Whoever replaces Aramark as the concessionaire at Oriole Park at Camden Yards — and the Orioles are keeping that announcement under their caps — they will have a tough act to follow.
While the baseball team has had its ups and downs, the ballpark fare under Aramark's 19-year tenure has been consistently good and widely imitated.
Concepts such as selling food on a promenade like Eutaw Street, having a former ballplayer such as Boog Powell cook barbecue at the park, and serving regional favorites like crab soup and coddies were mostly hatched at Camden Yards and have now popped up at ballparks around the country.
In Pittsburgh's PNC Park, there are Manny Sanguillen barbecue sandwiches and piergois. In Philadelphia's Citizens Bank Park there are cheese steaks and barbecue from Greg Luzinski. In San Francisco's AT&T Park (formerly Pacific Bell Park), the former star turned chef is Orlando Cepeda, and his sandwich is called Baby Bull Tri-tip. The recipes and retired sluggers may differ from ballpark to ballpark, but we in Baltimore know where the idea came from.
The concessions at Camden Yards were, according to a ranking by ESPN.com, tied with a handful of ballparks as best in the nation. In the more comprehensive category of best ballparks, Camden Yards finished third, trailing only the newer parks in Pittsburgh and San Francisco.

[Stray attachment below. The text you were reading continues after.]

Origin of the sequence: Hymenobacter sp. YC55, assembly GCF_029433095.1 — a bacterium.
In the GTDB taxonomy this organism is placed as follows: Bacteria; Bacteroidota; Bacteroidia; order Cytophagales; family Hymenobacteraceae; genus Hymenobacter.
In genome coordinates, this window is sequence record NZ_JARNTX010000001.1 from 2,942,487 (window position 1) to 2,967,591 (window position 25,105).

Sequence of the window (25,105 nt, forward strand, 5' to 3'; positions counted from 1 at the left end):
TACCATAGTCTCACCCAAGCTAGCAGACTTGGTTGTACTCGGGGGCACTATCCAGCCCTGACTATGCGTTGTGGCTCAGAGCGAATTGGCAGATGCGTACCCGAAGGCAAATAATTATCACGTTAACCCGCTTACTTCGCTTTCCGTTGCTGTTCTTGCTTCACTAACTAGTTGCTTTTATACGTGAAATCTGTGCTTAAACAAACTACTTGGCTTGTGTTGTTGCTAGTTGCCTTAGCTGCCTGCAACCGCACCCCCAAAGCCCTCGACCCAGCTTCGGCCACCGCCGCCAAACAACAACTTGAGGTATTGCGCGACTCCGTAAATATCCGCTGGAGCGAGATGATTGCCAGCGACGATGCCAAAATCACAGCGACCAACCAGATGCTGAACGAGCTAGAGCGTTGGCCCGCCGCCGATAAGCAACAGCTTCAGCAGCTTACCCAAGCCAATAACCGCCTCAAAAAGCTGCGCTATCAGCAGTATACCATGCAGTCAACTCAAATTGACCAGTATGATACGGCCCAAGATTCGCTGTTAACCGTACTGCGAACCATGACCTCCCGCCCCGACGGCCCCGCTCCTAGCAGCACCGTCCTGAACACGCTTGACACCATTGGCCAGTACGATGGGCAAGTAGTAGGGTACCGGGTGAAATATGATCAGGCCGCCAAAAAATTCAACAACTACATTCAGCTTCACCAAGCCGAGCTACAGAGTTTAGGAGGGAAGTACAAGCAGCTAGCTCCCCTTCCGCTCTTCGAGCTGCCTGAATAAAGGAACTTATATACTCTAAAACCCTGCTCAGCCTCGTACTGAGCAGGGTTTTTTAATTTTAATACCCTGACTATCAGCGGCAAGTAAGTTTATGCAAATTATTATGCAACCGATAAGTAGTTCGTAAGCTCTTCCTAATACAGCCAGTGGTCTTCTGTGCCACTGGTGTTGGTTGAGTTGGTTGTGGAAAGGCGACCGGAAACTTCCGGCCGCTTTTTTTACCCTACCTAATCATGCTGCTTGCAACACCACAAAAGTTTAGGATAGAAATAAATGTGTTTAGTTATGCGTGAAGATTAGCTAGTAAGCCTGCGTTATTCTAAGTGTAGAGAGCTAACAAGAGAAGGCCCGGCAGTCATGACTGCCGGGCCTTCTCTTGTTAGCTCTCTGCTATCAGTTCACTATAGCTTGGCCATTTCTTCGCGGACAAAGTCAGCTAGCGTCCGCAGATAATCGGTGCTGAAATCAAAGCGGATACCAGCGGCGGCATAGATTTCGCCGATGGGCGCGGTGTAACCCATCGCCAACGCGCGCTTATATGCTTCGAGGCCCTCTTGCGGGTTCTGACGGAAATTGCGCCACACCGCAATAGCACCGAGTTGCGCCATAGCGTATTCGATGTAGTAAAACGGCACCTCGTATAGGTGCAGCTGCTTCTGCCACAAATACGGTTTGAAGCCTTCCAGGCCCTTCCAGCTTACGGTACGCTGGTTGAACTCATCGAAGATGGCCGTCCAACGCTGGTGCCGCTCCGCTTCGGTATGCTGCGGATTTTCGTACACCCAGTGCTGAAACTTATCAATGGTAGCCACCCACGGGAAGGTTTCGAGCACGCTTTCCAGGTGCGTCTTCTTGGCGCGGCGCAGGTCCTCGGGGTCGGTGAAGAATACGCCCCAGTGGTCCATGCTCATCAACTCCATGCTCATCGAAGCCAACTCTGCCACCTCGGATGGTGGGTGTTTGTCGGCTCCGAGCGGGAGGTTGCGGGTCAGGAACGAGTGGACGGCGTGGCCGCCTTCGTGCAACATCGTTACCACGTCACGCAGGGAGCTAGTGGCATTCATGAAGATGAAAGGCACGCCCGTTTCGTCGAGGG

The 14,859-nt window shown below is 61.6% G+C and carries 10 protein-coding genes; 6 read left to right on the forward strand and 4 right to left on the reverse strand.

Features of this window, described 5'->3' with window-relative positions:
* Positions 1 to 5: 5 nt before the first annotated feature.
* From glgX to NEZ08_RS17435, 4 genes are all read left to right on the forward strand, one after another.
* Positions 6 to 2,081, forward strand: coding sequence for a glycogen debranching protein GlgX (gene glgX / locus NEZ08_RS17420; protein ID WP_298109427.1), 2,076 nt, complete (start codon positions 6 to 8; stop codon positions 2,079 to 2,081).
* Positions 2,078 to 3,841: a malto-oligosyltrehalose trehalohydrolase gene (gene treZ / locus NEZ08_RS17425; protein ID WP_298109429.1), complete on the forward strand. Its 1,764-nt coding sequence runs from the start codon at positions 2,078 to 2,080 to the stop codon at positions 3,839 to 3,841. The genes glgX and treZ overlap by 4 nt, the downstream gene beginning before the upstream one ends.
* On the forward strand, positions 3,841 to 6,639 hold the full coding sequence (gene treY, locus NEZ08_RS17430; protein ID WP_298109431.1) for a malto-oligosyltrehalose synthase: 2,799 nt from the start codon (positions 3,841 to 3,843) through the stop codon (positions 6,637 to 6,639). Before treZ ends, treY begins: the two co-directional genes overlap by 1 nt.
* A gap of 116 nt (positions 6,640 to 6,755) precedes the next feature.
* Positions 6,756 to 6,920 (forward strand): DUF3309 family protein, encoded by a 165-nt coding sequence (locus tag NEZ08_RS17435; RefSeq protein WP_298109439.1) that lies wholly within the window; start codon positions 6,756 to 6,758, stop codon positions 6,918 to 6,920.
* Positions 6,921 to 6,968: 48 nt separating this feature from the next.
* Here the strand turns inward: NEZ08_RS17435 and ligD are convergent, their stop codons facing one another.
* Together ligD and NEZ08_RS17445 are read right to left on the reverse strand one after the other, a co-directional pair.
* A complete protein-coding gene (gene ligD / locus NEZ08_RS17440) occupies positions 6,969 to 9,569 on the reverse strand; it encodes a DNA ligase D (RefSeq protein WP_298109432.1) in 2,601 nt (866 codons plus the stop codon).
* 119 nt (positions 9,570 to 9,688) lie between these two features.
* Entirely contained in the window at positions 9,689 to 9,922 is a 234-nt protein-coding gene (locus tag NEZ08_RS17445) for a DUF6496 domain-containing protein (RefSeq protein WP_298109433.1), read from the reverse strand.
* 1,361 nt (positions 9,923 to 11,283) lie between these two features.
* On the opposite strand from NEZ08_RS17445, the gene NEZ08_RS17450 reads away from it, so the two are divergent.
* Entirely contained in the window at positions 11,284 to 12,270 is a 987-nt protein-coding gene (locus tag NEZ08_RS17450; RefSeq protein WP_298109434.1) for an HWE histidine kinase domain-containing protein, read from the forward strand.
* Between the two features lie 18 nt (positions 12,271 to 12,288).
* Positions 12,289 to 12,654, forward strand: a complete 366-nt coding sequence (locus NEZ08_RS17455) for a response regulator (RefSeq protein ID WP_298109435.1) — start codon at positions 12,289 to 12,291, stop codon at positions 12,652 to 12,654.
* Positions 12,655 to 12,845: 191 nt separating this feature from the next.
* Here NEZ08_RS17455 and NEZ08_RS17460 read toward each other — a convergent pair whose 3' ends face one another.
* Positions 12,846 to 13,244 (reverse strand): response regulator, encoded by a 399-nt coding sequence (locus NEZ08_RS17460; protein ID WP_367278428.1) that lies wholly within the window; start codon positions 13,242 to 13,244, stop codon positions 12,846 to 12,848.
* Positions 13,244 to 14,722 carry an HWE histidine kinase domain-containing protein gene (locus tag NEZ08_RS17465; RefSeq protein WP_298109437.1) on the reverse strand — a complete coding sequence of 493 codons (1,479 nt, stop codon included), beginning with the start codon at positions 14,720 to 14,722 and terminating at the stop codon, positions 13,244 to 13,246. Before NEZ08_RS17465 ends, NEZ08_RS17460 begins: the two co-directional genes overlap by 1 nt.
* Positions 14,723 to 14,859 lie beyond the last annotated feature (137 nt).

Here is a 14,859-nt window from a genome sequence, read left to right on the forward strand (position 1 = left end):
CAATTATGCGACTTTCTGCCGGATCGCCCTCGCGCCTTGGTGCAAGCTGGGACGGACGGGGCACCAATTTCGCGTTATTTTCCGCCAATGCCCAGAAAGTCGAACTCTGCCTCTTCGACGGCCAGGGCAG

Over the years there have been a few bobbles at Camden Yards. The crab soup has been tepid, the steamed shrimp limp, and why Heineken ended up being served at stands that otherwise pour regional microbrews has always been a head-scratcher. The all-you-can-eat for $40 idea seemed at odds with the new national emphasis on fighting obesity. But the basic ballpark fare — sandwiches, snacks, brews — were far above average.
Given the general quality of the food, we can only speculate that Orioles ownership is looking for a better financial deal from a new vendor. If so, might we suggest the team pass some of those savings on to fans, so they don't have to take out a second mortgage to have a second beer?
Aramark is not leaving Baltimore. It is still the vendor at M&T Bank Stadium. It has a done a good job at Oriole Park both delivering the goods and working with local church groups and nonprofits who, in return for a cut of the proceeds, staff some of the ballpark stands. Under Aramark's replacement, Oriole Park should continue that practice, as well as the custom — not followed in every city — of allowing fans to bring food into the ballpark.
Saying good-bye to ballpark favorites can be wrenching. Some tears have shed, for instance, over the news that the Esskay hot dog can no longer be found at Ravens games. But change happens. Aramark has served O's fans well, and its replacement has a high standard to meet.